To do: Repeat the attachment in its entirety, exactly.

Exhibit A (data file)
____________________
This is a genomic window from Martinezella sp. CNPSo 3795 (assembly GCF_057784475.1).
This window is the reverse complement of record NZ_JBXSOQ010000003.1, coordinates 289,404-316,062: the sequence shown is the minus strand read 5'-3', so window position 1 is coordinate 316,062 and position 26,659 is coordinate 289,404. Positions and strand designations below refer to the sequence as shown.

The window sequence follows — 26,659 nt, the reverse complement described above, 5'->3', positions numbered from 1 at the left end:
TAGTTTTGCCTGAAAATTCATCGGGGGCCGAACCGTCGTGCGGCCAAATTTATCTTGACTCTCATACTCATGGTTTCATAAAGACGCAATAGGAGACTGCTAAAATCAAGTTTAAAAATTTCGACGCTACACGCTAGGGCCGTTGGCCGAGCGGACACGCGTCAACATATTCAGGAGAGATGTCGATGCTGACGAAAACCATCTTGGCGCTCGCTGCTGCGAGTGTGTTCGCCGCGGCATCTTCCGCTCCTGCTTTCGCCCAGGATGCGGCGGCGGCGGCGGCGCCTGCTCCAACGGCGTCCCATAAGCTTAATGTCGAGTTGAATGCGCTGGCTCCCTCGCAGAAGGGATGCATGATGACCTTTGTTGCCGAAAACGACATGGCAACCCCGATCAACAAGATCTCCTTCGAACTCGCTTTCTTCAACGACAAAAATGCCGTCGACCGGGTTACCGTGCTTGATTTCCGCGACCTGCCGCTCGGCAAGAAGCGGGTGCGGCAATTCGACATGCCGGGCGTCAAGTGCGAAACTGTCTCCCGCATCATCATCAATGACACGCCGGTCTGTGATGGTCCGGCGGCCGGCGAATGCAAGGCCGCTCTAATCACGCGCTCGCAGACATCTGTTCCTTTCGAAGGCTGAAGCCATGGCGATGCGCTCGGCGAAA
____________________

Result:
This is a genomic window from Martinezella sp. CNPSo 3795 (assembly GCF_057784475.1).
This window is the reverse complement of record NZ_JBXSOQ010000003.1, coordinates 289,404-316,062: the sequence shown is the minus strand read 5'-3', so window position 1 is coordinate 316,062 and position 26,659 is coordinate 289,404. Positions and strand designations below refer to the sequence as shown.

The window sequence follows — 26,659 nt, the reverse complement described above, 5'->3', positions numbered from 1 at the left end:
TAGTTTTGCCTGAAAATTCATCGGGGGCCGAACCGTCGTGCGGCCAAATTTATCTTGACTCTCATACTCATGGTTTCATAAAGACGCAATAGGAGACTGCTAAAATCAAGTTTAAAAATTTCGACGCTACACGCTAGGGCCGTTGGCCGAGCGGACACGCGTCAACATATTCAGGAGAGATGTCGATGCTGACGAAAACCATCTTGGCGCTCGCTGCTGCGAGTGTGTTCGCCGCGGCATCTTCCGCTCCTGCTTTCGCCCAGGATGCGGCGGCGGCGGCGGCGCCTGCTCCAACGGCGTCCCATAAGCTTAATGTCGAGTTGAATGCGCTGGCTCCCTCGCAGAAGGGATGCATGATGACCTTTGTTGCCGAAAACGACATGGCAACCCCGATCAACAAGATCTCCTTCGAACTCGCTTTCTTCAACGACAAAAATGCCGTCGACCGGGTTACCGTGCTTGATTTCCGCGACCTGCCGCTCGGCAAGAAGCGGGTGCGGCAATTCGACATGCCGGGCGTCAAGTGCGAAACTGTCTCCCGCATCATCATCAATGACACGCCGGTCTGTGATGGTCCGGCGGCCGGCGAATGCAAGGCCGCTCTAATCACGCGCTCGCAGACATCTGTTCCTTTCGAAGGCTGAAGCCATGGCGATGCGCTCGGCGAAA